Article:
Concept

Yazdegerd I

Summary
Yazdegerd I (also spelled Yazdgerd and Yazdgird; 𐭩𐭦𐭣𐭪𐭥𐭲𐭩) was the Sasanian King of Kings (shahanshah) of Iran from 399 to 420. A son of Shapur III (383-388), he succeeded his brother Bahram IV (388-399) after the latter's assassination. Yazdegerd I's largely-uneventful reign is seen in Sasanian history as a period of renewal. Although he was periodically known as "the Sinner" in native sources, Yazdegerd was more competent than his recent predecessors. He enjoyed cordial relations with the Eastern Roman Empire and was entrusted by Arcadius with the guardianship of the latter's son Theodosius. Yazdegerd I is known for his friendly relations with Jews and the Christians of the Church of the East, which he acknowledged in 410. Because of this, he was praised by Jews and Christians as the new Cyrus the Great (550-530 BC, king of the Iranian Achaemenid Empire who liberated the Jews from captivity in Babylon). The king's religious, peaceful policies were disliked by the nobility and Zoroas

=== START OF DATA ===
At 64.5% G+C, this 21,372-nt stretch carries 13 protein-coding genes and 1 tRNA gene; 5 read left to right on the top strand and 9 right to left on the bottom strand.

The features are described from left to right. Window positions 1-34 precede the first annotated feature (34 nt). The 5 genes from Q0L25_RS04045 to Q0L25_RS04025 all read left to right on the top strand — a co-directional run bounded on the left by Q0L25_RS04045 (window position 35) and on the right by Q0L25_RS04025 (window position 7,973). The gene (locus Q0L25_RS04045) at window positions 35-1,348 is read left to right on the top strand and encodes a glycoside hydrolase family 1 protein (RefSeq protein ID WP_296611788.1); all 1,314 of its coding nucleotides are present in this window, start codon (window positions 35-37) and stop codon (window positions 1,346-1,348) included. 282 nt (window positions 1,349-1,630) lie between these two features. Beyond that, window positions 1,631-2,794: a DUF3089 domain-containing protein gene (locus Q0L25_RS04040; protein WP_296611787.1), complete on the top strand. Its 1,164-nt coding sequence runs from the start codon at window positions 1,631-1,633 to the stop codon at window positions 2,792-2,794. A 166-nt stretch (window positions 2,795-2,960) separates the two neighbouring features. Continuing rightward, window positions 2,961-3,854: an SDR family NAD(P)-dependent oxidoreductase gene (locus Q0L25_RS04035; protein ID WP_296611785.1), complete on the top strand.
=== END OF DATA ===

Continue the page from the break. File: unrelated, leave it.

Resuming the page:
About this result
This page is automatically generated and may contain information that is not correct, complete, up-to-date, or relevant to your search query. The same applies to every other page on this website. Please make sure to verify the information with EPFL's official sources.
Related publications

Loading

Related people

Loading

Related units

Loading

Related concepts

Loading

Related courses

Loading

Related lectures

Loading